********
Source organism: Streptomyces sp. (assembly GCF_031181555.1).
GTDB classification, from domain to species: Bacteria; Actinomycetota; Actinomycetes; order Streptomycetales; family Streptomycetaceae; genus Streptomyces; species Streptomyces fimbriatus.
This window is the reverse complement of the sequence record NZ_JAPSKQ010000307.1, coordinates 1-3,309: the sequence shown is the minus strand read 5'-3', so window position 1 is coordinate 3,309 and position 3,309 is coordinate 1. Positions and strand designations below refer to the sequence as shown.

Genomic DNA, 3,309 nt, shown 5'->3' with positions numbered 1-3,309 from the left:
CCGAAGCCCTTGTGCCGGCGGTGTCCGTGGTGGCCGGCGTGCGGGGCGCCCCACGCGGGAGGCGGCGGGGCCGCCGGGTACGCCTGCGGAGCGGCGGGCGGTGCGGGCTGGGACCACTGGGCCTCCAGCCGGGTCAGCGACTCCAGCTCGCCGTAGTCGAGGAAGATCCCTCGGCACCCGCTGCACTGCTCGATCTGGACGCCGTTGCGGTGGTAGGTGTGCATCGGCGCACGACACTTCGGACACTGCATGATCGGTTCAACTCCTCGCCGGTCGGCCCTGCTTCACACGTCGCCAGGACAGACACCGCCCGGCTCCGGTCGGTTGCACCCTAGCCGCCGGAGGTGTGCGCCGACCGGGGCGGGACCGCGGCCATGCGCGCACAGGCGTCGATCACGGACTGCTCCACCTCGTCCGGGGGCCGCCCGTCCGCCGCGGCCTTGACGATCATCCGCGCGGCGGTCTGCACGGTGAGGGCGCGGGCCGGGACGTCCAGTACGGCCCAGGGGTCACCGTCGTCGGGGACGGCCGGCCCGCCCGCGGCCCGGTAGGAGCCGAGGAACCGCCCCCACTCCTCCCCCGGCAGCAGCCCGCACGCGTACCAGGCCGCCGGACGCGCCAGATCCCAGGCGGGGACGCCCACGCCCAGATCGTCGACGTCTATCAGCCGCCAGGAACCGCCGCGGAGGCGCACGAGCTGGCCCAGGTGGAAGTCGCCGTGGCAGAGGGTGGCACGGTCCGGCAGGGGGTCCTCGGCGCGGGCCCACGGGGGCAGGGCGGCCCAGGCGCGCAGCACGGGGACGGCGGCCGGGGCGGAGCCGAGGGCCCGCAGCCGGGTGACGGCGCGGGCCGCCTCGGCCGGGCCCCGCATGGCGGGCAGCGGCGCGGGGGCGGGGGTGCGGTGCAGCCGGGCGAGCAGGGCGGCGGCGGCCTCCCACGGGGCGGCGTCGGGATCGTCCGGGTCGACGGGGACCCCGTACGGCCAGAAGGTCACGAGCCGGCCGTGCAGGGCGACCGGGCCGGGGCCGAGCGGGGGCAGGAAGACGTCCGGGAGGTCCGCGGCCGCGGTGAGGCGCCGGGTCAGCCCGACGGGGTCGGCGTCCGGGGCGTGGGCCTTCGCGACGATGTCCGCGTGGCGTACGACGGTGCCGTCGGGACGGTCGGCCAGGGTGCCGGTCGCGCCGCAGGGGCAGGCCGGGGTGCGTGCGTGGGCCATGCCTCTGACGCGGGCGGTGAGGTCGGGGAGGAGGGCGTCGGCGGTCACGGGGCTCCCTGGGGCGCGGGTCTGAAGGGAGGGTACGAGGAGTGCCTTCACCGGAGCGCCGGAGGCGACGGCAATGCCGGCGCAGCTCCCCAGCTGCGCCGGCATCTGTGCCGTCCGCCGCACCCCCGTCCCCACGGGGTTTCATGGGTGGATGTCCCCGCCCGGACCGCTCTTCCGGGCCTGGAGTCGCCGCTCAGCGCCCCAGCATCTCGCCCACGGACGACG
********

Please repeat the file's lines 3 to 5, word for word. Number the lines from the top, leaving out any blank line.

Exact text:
This window is the reverse complement of the sequence record NZ_JAPSKQ010000307.1, coordinates 1-3,309: the sequence shown is the minus strand read 5'-3', so window position 1 is coordinate 3,309 and position 3,309 is coordinate 1. Positions and strand designations below refer to the sequence as shown.

Genomic DNA, 3,309 nt, shown 5'->3' with positions numbered 1-3,309 from the left:
CCGAAGCCCTTGTGCCGGCGGTGTCCGTGGTGGCCGGCGTGCGGGGCGCCCCACGCGGGAGGCGGCGGGGCCGCCGGGTACGCCTGCGGAGCGGCGGGCGGTGCGGGCTGGGACCACTGGGCCTCCAGCCGGGTCAGCGACTCCAGCTCGCCGTAGTCGAGGAAGATCCCTCGGCACCCGCTGCACTGCTCGATCTGGACGCCGTTGCGGTGGTAGGTGTGCATCGGCGCACGACACTTCGGACACTGCATGATCGGTTCAACTCCTCGCCGGTCGGCCCTGCTTCACACGTCGCCAGGACAGACACCGCCCGGCTCCGGTCGGTTGCACCCTAGCCGCCGGAGGTGTGCGCCGACCGGGGCGGGACCGCGGCCATGCGCGCACAGGCGTCGATCACGGACTGCTCCACCTCGTCCGGGGGCCGCCCGTCCGCCGCGGCCTTGACGATCATCCGCGCGGCGGTCTGCACGGTGAGGGCGCGGGCCGGGACGTCCAGTACGGCCCAGGGGTCACCGTCGTCGGGGACGGCCGGCCCGCCCGCGGCCCGGTAGGAGCCGAGGAACCGCCCCCACTCCTCCCCCGGCAGCAGCCCGCACGCGTACCAGGCCGCCGGACGCGCCAGATCCCAGGCGGGGACGCCCACGCCCAGATCGTCGACGTCTATCAGCCGCCAGGAACCGCCGCGGAGGCGCACGAGCTGGCCCAGGTGGAAGTCGCCGTGGCAGAGGGTGGCACGGTCCGGCAGGGGGTCCTCGGCGCGGGCCCACGGGGGCAGGGCGGCCCAGGCGCGCAGCACGGGGACGGCGGCCGGGGCGGAGCCGAGGGCCCGCAGCCGGGTGACGGCGCGGGCCGCCTCGGCCGGGCCCCGCATGGCGGGCAGCGGCGCGGGGGCGGGGGTGCGGTGCAGCCGGGCGAGCAGGGCGGCGGCGGCCTCCCACGGGGCGGCGTCGGGATCGTCCGGGTCGACGGGGACCCCGTACGGCCAGAAGGTCACGAGCCGGCCGTGCAGGGCGACCGGGCCGGGGCCGAGCGGGGGCAGGAAGACGTCCGGGAGGTCCGCGGCCGCGGTGAGGCGCCGGGTCAGCCCGACGGGGTCGGCGTCCGGGGCGTGGGCCTTCGCGACGATGTCCGCGTGGCGTACGACGGTGCCGTCGGGACGGTCGGCCAGGGTGCCGGTCGCGCCGCAGGGGCAGGCCGGGGTGCGTGCGTGGGCCATGCCTCTGACGCGGGCGGTGAGGTCGGGGAGGAGGGCGTCGGCGGTCACGGGGCTCCCTGGGGCGCGGGTCTGAAGGGAGGGTACGAGGAGTGCCTTCACCGGAGCGCCGGAGGCGACGGCAATGCCGGCGCAGCTCCCCAGCTGCGCCGGCATCTGTGCCGTCCGCCGCACCCCCGTCCCCACGGGGTTTCATGGGTGGATGTCCCCGCCCGGACCGCTCTTCCGGGCCTGGAGTCGCCGCTCAGCGCCCCAGCATCTCGCCCACGGACGACG